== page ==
This blog post is part of a series exploring content marketing for specific industries. We’ll be looking at the common pitfalls and how a well-planned content marketing strategy can help you rise above the competition.
Content marketing is an increasingly important and well-funded element of digital strategy for many organisations, but the biggest challenge facing content marketers in the nonprofit sector remains lack of budget. If much of your profit is allocated to charitable activities then you may have a smaller marketing budget than a conventional business of a similar size.
To combat this you need to consider some questions:
- What is the core objective of your content marketing activity?
- Which activities are central to this, and which are less important?
- Can any of the less important activities be shelved?
All too often, marketing budget is spent on activities that focus on style over substance. The classic case-in-point is a well-populated Facebook timeline full of lovingly created content which is seen by a handful of people each month. By re-focusing on activities that you know will help you achieve your core objective, you can eliminate inefficiencies and deliver stronger results with the budget you have. For more ideas check out our webinar on planning your content marketing for maximum efficiency.
The nature of a nonprofit company also means that marketing activity (and therefore budget) is likely to be under constant scrutiny. Is that budget delivering a return? Could it be better spent on fundraising, or directly on charitable activities?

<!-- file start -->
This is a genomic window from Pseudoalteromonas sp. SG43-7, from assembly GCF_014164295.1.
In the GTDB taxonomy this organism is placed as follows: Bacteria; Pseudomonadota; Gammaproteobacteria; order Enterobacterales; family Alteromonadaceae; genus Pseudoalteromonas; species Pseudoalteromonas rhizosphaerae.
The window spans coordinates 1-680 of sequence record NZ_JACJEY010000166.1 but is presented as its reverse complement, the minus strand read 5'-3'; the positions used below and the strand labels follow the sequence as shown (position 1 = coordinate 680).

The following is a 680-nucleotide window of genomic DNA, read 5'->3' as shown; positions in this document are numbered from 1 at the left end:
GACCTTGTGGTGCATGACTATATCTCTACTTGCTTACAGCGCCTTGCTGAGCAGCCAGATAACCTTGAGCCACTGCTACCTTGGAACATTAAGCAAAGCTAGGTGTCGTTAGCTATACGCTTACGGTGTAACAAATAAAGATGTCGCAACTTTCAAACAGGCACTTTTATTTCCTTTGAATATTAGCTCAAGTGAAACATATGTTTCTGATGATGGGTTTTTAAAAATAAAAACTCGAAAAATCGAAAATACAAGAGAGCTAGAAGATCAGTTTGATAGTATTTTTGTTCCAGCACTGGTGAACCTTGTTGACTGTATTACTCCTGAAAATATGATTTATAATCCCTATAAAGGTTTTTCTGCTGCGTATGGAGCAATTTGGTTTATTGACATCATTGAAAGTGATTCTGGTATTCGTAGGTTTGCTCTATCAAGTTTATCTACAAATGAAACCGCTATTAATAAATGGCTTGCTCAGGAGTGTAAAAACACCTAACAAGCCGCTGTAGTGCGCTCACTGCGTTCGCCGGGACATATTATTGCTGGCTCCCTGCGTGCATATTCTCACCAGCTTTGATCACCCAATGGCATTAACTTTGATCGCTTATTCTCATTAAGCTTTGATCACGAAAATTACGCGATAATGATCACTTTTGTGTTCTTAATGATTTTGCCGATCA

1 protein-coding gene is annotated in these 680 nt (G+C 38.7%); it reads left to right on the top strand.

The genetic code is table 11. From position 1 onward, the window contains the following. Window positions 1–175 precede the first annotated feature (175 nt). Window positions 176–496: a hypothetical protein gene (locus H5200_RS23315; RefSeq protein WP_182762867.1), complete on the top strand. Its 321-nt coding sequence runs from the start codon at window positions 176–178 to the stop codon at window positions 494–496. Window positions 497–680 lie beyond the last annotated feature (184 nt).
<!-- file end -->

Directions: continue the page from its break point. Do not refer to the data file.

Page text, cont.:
This scrutiny can be combatted by, again, focusing on your core objective and then making your content marketing activity as measurable as possible. Consider which metrics will be of interest to your board members, and structure your reporting accordingly. For instance: 1000 retweets may mean nothing to them, 500 referral visits may be inconsequential, but 10 new leads generated through those referral visits… now that’s something that everyone can understand.
Proving ROI from content marketing can be challenging, but this approach can ensure that content marketing is perceived as something that delivers real results. This in turn will help safeguard your budget and make content marketing a recognised and valued element of your digital strategy.
Don’t be a secret nonprofit company
Not all nonprofit organisations make their charitable status obvious; this is particularly true of nonprofits which are funded by a more conventional business arm. Your status as a not for profit organisation may be one of your most powerful marketing assets, but if people aren’t aware of it then it won’t help you.
Don’t be afraid to discuss your nonprofit status in customer- or client-facing marketing materials, including on your website. Broadly speaking, the more people understand your cause and your charitable activities, the more likely they are to develop a positive perception of your organisation. It would be naive to expect this perception to directly translate into increased brand advocacy or social sharing, but it can encourage people to engage with you online. This can only help when the time comes for promoting and sharing your content.
Make an emotional connection with your audience
If your organisation is not for profit, the chances are you’re doing some work that has a benefit to society. This can help you make an emotional connection through your content. That sounds obvious, but studies have consistently shown that the top-performing content marketing campaigns (regardless of industry) are those which appeal to people’s emotions.
That said, your content does not have to be heart-wrenching in order to achieve an emotional connection. Consumer brands often produce an emotional connection through humour, aspiration, competitiveness… you name it. Your content marketing campaign doesn’t have to be directly related to your not for profit activities; raising awareness of wider issues can also make an emotional impact.